During initiation of STS movement, the results of the present study showed a significant decrease of anterior pelvic tilt angle of both stroke groups compared with control. These results agreed with Hitoshi and colleagues [10]. The results may be attributed to inappropriate activation of the trunk muscles. Ideal activation of the trunk muscles occurs when the pelvis is optimally aligned with the trunk. The initial motion in transferring from sitting to standing is the anterior translation of the upper body by flexing the hips. An erect lumbo-pelvic sitting is the ideal starting position to allow the patient’s weight to be translated horizontally during pre-extension phase. Sitting with a posterior pelvic tilt may affect patient’s ability to transfer from sitting to standing. Patients attempt to bring the body weight forward by larger trunk forward leaning as the patients flex the hips. This brings the head forward but does not effectively translate the body mass anteriorly to base of support (BOS). From this position, it is difficult to transfer to standing because much of the body weight is still too far posterior. This may cause the patient to lose the balance posteriorly and fall back as attempting to stand up [4].

During mid of STS movement, the results of the current study showed a significant decrease of anterior pelvic tilt angle of both stroke groups compared with control. These results may be attributed to lacking of anterior pelvic tilt at initiation of STS movement. Poor starting posture to initiate STS may impair the transfer of body mass upward in a vertical direction. Stroke patients initiate STS by excessive flexion of the trunk. This decreased the hip extension moment and stroke patients may depend on knee extension moment to stand up. To efficiently perform STS, the pelvis has to tilt anteriorly to flex the hip joint and the trunk to use the hip extension moment, reduce the knee extension moment and project the center of mass (COM) into the BOS [29].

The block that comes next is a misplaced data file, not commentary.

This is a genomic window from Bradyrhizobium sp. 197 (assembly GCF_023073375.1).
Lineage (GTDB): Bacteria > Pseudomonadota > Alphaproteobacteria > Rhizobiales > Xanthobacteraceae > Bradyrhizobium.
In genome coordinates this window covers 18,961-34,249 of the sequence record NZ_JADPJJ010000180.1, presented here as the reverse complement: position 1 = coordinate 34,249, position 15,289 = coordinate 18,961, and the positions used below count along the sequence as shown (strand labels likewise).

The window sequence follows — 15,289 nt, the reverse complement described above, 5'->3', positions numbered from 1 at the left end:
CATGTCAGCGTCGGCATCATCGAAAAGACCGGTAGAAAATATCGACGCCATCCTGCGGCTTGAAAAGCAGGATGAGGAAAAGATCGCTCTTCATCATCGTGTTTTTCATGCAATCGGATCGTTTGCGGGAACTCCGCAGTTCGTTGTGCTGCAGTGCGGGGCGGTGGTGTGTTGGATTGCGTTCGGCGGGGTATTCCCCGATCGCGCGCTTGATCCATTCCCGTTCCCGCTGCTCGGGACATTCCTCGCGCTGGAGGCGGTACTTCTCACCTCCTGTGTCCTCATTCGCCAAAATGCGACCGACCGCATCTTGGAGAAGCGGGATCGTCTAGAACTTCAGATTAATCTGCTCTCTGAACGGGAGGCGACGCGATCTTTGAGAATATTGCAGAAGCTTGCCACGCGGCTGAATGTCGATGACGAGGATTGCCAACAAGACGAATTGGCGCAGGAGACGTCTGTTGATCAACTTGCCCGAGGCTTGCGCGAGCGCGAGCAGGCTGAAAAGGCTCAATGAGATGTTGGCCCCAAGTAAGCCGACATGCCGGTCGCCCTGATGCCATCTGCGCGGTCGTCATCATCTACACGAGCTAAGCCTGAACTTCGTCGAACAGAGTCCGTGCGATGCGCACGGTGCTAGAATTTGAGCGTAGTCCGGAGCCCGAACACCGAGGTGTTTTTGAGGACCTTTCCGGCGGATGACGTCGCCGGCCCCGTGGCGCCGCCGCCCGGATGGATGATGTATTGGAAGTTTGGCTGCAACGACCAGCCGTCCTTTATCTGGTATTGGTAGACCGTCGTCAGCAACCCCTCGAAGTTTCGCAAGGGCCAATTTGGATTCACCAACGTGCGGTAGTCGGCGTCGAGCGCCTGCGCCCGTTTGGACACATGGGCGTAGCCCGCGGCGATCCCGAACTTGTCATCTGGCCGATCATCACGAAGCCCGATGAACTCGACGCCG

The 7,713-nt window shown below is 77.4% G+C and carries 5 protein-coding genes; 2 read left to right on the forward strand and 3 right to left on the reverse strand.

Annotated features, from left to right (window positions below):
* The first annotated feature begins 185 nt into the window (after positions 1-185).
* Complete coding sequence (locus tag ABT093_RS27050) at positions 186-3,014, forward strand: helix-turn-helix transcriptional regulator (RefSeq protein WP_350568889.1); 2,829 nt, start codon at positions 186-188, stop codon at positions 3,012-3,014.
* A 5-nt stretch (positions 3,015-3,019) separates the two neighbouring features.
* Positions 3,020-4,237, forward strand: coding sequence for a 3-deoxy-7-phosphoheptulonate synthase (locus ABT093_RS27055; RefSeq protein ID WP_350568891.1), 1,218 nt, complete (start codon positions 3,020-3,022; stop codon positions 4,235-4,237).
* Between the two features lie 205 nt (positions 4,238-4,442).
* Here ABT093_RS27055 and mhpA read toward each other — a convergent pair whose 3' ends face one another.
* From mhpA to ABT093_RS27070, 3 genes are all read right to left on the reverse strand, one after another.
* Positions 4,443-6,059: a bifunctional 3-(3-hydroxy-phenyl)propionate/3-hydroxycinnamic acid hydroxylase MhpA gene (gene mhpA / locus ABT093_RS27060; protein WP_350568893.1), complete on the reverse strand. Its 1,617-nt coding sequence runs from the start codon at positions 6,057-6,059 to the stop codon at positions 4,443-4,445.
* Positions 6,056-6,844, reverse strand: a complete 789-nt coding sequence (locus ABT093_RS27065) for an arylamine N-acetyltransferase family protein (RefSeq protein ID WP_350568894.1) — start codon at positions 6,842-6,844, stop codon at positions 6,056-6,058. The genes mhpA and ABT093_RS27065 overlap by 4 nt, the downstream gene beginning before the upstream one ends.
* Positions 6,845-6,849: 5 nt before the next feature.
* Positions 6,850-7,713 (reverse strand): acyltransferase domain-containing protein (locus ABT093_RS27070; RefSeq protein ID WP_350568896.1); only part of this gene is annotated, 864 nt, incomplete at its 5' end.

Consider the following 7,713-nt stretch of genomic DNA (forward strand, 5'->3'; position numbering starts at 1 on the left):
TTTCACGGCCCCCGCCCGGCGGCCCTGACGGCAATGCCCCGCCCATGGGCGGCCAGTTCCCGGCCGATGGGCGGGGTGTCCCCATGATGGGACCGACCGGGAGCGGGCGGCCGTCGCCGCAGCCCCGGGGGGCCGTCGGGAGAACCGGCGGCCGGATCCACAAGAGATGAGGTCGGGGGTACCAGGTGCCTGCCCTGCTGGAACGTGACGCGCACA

Two basic strategies are used to transfer from sitting to standing: momentum-transfer strategy and zero-momentum strategy [4]. The momentum-transfer strategy involves producing forward momentum as the trunk and head translate anteriorly by the flexion at the hips causing the COM to shift toward and over BOS (the feet). This is followed by a strong concentric contraction of the lower extremities extensor muscles to lift the body off the sitting surface. The zero-momentum strategy involves excessive forward flexion of the trunk until the COM is within the BOS (the feet) prior to seat-off. Due to lacking of anterior pelvic tilt, stroke patients may also use this strategy in attempting to transfer and shift weight anteriorly. Poor alignment of the head and trunk with the pelvis in preparation to seat off may contribute to decrease the antigravity extensor activity of the lower limbs.

During initiation and mid of STS movement, the results of the current study showed a significant decrease of anterior pelvic tilt angle of the most affected side compared with less affected side of each patient in right hemiparetic group only. There was a non-significant difference of anterior pelvic tilt angle of the most affected side comparing with less affected side of each patient in left hemiparetic and control groups. The significant reduction of anterior pelvic tilt may be showed in GIa only as it was found that humans are generally right leg dominant for mobilization tasks but left leg dominant for tasks requiring postural stabilization [30]. The results may be due to stroke leads to bilateral weakness of the abdominal muscles with the weakness more pronounced in the most affected side. It was stated that, posterior rotation of the pelvis on the most affected side is the commonest observational finding seen in stroke [9]. The results of the present study may be also attributed to the asymmetrical weight bearing of stroke patients. Stroke patients cannot bear and transfer weight equally during rising up from a sitting position. The patients have to compensate by using the less affected side. Alternation of pelvic alignment may contribute to decrease weight acceptance on the most affected lower limb [31]. Pelvic malalignment may contribute for asymmetric weight distribution on most affected lower limb during gait in stroke patients [32].